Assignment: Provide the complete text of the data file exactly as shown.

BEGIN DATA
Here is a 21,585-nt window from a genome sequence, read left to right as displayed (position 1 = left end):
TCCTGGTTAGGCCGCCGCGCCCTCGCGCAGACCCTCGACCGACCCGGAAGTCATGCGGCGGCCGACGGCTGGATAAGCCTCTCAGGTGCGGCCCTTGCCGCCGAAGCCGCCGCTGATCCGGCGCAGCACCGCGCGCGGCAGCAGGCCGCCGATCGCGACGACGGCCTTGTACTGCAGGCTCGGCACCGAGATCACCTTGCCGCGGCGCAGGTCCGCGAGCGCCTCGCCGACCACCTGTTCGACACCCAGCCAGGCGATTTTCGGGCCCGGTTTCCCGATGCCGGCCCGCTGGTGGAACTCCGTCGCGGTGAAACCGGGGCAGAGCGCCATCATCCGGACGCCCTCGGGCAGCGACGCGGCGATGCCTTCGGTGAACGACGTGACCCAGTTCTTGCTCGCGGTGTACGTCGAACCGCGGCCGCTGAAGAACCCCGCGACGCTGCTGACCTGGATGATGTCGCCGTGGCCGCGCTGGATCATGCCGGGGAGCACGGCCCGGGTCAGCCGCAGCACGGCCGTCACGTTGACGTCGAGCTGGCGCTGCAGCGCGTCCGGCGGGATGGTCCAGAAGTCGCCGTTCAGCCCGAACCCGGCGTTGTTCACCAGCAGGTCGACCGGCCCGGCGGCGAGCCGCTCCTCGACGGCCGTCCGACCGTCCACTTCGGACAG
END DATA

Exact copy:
Here is a 21,585-nt window from a genome sequence, read left to right as displayed (position 1 = left end):
TCCTGGTTAGGCCGCCGCGCCCTCGCGCAGACCCTCGACCGACCCGGAAGTCATGCGGCGGCCGACGGCTGGATAAGCCTCTCAGGTGCGGCCCTTGCCGCCGAAGCCGCCGCTGATCCGGCGCAGCACCGCGCGCGGCAGCAGGCCGCCGATCGCGACGACGGCCTTGTACTGCAGGCTCGGCACCGAGATCACCTTGCCGCGGCGCAGGTCCGCGAGCGCCTCGCCGACCACCTGTTCGACACCCAGCCAGGCGATTTTCGGGCCCGGTTTCCCGATGCCGGCCCGCTGGTGGAACTCCGTCGCGGTGAAACCGGGGCAGAGCGCCATCATCCGGACGCCCTCGGGCAGCGACGCGGCGATGCCTTCGGTGAACGACGTGACCCAGTTCTTGCTCGCGGTGTACGTCGAACCGCGGCCGCTGAAGAACCCCGCGACGCTGCTGACCTGGATGATGTCGCCGTGGCCGCGCTGGATCATGCCGGGGAGCACGGCCCGGGTCAGCCGCAGCACGGCCGTCACGTTGACGTCGAGCTGGCGCTGCAGCGCGTCCGGCGGGATGGTCCAGAAGTCGCCGTTCAGCCCGAACCCGGCGTTGTTCACCAGCAGGTCGACCGGCCCGGCGGCGAGCCGCTCCTCGACGGCCGTCCGACCGTCCACTTCGGACAG